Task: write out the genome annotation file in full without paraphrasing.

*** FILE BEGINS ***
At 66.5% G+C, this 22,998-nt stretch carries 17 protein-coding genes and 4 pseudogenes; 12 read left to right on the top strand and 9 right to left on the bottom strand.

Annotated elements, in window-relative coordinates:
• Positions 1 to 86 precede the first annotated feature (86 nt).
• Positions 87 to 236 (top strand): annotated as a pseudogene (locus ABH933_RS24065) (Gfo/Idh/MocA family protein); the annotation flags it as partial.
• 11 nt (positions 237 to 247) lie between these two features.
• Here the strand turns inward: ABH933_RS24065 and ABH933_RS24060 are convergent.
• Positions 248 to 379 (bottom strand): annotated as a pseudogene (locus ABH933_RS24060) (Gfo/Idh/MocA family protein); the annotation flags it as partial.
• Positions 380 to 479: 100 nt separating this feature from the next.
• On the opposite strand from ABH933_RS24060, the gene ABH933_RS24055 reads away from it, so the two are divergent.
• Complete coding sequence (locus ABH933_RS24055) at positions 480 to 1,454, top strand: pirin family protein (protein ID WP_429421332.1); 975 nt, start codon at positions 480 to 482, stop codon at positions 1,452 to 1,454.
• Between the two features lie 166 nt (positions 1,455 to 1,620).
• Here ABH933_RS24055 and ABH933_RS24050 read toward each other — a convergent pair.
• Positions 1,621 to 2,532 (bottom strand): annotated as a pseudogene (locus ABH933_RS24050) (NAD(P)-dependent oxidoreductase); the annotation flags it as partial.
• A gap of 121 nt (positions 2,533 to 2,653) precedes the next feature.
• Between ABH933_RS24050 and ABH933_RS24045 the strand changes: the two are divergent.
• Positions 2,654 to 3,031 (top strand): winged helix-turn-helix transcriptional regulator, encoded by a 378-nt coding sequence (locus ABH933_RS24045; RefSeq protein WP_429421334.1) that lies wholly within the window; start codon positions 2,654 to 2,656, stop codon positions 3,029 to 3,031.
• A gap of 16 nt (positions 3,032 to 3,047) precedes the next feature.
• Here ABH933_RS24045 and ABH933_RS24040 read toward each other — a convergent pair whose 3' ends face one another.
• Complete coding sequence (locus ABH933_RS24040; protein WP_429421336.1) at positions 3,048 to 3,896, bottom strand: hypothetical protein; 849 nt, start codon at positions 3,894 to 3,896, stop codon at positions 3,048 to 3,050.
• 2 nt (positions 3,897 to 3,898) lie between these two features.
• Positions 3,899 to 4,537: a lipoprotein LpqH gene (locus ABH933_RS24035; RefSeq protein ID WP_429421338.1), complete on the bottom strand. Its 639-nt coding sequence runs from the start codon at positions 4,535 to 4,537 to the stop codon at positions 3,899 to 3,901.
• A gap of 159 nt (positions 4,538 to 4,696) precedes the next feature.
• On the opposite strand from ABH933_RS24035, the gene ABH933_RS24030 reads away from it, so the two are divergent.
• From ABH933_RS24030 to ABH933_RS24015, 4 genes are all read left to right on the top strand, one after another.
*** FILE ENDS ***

At 66.5% G+C, this 22,998-nt stretch carries 17 protein-coding genes and 4 pseudogenes; 12 read left to right on the top strand and 9 right to left on the bottom strand.

Annotated elements, in window-relative coordinates:
• Positions 1 to 86 precede the first annotated feature (86 nt).
• Positions 87 to 236 (top strand): annotated as a pseudogene (locus ABH933_RS24065) (Gfo/Idh/MocA family protein); the annotation flags it as partial.
• 11 nt (positions 237 to 247) lie between these two features.
• Here the strand turns inward: ABH933_RS24065 and ABH933_RS24060 are convergent.
• Positions 248 to 379 (bottom strand): annotated as a pseudogene (locus ABH933_RS24060) (Gfo/Idh/MocA family protein); the annotation flags it as partial.
• Positions 380 to 479: 100 nt separating this feature from the next.
• On the opposite strand from ABH933_RS24060, the gene ABH933_RS24055 reads away from it, so the two are divergent.
• Complete coding sequence (locus ABH933_RS24055) at positions 480 to 1,454, top strand: pirin family protein (protein ID WP_429421332.1); 975 nt, start codon at positions 480 to 482, stop codon at positions 1,452 to 1,454.
• Between the two features lie 166 nt (positions 1,455 to 1,620).
• Here ABH933_RS24055 and ABH933_RS24050 read toward each other — a convergent pair.
• Positions 1,621 to 2,532 (bottom strand): annotated as a pseudogene (locus ABH933_RS24050) (NAD(P)-dependent oxidoreductase); the annotation flags it as partial.
• A gap of 121 nt (positions 2,533 to 2,653) precedes the next feature.
• Between ABH933_RS24050 and ABH933_RS24045 the strand changes: the two are divergent.
• Positions 2,654 to 3,031 (top strand): winged helix-turn-helix transcriptional regulator, encoded by a 378-nt coding sequence (locus ABH933_RS24045; RefSeq protein WP_429421334.1) that lies wholly within the window; start codon positions 2,654 to 2,656, stop codon positions 3,029 to 3,031.
• A gap of 16 nt (positions 3,032 to 3,047) precedes the next feature.
• Here ABH933_RS24045 and ABH933_RS24040 read toward each other — a convergent pair whose 3' ends face one another.
• Complete coding sequence (locus ABH933_RS24040; protein WP_429421336.1) at positions 3,048 to 3,896, bottom strand: hypothetical protein; 849 nt, start codon at positions 3,894 to 3,896, stop codon at positions 3,048 to 3,050.
• 2 nt (positions 3,897 to 3,898) lie between these two features.
• Positions 3,899 to 4,537: a lipoprotein LpqH gene (locus ABH933_RS24035; RefSeq protein ID WP_429421338.1), complete on the bottom strand. Its 639-nt coding sequence runs from the start codon at positions 4,535 to 4,537 to the stop codon at positions 3,899 to 3,901.
• A gap of 159 nt (positions 4,538 to 4,696) precedes the next feature.
• On the opposite strand from ABH933_RS24035, the gene ABH933_RS24030 reads away from it, so the two are divergent.
• From ABH933_RS24030 to ABH933_RS24015, 4 genes are all read left to right on the top strand, one after another.